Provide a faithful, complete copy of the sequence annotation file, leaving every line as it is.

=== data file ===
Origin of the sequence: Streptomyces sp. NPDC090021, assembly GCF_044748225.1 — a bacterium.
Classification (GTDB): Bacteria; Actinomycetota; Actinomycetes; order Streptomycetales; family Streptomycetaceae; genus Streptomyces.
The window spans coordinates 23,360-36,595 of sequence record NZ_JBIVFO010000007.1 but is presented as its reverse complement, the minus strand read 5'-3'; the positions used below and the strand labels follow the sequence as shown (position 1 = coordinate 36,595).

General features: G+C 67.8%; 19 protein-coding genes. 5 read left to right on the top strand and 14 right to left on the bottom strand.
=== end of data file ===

Origin of the sequence: Streptomyces sp. NPDC090021, assembly GCF_044748225.1 — a bacterium.
Classification (GTDB): Bacteria; Actinomycetota; Actinomycetes; order Streptomycetales; family Streptomycetaceae; genus Streptomyces.
The window spans coordinates 23,360-36,595 of sequence record NZ_JBIVFO010000007.1 but is presented as its reverse complement, the minus strand read 5'-3'; the positions used below and the strand labels follow the sequence as shown (position 1 = coordinate 36,595).

General features: G+C 67.8%; 19 protein-coding genes. 5 read left to right on the top strand and 14 right to left on the bottom strand.